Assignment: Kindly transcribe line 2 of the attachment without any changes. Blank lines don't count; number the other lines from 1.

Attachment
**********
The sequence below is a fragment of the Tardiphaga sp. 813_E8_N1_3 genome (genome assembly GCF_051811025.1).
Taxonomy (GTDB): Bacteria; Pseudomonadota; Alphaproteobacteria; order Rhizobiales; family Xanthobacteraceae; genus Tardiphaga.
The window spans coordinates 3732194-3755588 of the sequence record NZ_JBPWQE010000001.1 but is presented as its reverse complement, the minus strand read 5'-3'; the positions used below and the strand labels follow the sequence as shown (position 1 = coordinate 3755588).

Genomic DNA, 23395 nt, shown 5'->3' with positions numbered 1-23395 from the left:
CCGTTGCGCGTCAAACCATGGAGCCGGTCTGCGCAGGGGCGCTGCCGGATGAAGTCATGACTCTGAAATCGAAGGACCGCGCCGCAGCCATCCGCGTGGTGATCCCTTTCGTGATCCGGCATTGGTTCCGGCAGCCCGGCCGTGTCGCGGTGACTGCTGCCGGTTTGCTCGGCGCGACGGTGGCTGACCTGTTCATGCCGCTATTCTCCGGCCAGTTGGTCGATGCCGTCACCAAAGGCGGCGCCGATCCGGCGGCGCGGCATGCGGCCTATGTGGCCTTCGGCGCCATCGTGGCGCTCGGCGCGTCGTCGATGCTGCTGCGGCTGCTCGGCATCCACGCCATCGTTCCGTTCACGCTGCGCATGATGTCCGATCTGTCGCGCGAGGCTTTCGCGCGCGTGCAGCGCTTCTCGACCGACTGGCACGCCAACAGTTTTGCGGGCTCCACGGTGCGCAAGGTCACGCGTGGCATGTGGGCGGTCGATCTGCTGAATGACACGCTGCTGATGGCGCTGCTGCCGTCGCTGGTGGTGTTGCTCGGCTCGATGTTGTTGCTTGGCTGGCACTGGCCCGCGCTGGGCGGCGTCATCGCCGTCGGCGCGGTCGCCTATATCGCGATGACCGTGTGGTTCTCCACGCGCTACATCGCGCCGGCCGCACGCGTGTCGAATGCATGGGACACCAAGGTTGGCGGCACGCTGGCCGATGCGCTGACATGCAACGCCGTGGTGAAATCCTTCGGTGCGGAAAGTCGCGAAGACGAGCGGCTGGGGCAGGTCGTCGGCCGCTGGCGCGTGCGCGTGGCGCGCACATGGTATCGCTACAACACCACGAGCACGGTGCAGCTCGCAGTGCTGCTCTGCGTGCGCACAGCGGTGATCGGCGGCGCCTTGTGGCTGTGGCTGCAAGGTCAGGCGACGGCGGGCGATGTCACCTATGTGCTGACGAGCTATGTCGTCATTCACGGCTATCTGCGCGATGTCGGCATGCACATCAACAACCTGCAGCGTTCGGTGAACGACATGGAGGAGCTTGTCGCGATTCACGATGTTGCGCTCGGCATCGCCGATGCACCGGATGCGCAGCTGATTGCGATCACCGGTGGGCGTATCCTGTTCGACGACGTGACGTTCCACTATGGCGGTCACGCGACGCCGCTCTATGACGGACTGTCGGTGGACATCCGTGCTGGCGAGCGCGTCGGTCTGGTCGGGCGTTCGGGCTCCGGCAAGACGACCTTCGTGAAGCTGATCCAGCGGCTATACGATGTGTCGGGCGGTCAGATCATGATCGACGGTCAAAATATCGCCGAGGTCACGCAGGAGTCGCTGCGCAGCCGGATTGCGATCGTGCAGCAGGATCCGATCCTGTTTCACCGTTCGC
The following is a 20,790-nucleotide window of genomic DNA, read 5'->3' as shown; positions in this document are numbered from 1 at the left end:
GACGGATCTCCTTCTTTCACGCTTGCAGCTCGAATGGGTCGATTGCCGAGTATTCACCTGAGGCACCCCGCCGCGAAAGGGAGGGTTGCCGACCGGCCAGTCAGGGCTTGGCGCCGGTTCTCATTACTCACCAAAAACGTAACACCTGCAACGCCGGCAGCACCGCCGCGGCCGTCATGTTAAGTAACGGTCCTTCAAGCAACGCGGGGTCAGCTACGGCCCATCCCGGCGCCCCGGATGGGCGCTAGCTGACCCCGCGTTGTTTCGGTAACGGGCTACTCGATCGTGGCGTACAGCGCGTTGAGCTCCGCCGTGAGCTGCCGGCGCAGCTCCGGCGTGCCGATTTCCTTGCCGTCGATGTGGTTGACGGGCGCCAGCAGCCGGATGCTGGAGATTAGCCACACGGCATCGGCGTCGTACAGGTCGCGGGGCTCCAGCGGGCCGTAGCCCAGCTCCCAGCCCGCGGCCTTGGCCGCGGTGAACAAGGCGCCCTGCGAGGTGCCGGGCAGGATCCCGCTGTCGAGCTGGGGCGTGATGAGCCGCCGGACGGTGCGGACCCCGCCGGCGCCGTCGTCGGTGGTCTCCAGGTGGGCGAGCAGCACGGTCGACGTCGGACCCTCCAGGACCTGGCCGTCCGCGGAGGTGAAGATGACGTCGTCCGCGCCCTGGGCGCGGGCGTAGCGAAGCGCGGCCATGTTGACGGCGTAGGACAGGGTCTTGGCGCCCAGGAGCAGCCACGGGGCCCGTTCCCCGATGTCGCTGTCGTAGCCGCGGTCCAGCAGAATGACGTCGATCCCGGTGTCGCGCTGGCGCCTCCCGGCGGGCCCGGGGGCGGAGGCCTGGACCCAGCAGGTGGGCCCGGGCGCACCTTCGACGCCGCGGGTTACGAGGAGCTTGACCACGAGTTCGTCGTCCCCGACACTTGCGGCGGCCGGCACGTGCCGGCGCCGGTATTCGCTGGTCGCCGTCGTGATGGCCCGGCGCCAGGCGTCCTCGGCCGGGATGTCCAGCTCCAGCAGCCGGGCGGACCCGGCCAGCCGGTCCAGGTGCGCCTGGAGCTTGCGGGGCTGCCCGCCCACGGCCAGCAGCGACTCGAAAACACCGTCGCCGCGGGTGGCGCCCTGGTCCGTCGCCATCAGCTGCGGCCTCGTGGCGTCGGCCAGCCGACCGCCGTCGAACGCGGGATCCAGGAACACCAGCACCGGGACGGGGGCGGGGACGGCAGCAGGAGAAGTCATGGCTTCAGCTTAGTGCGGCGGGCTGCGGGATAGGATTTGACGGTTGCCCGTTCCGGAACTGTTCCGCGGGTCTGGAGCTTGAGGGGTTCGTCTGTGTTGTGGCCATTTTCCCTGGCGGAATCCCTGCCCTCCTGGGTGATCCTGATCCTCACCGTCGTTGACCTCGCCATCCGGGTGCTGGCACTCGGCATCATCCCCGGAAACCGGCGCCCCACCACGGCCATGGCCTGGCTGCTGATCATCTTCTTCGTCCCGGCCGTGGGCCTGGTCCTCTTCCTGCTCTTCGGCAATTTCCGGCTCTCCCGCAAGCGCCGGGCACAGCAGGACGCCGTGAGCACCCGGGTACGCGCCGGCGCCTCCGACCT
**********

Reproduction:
Taxonomy (GTDB): Bacteria; Pseudomonadota; Alphaproteobacteria; order Rhizobiales; family Xanthobacteraceae; genus Tardiphaga.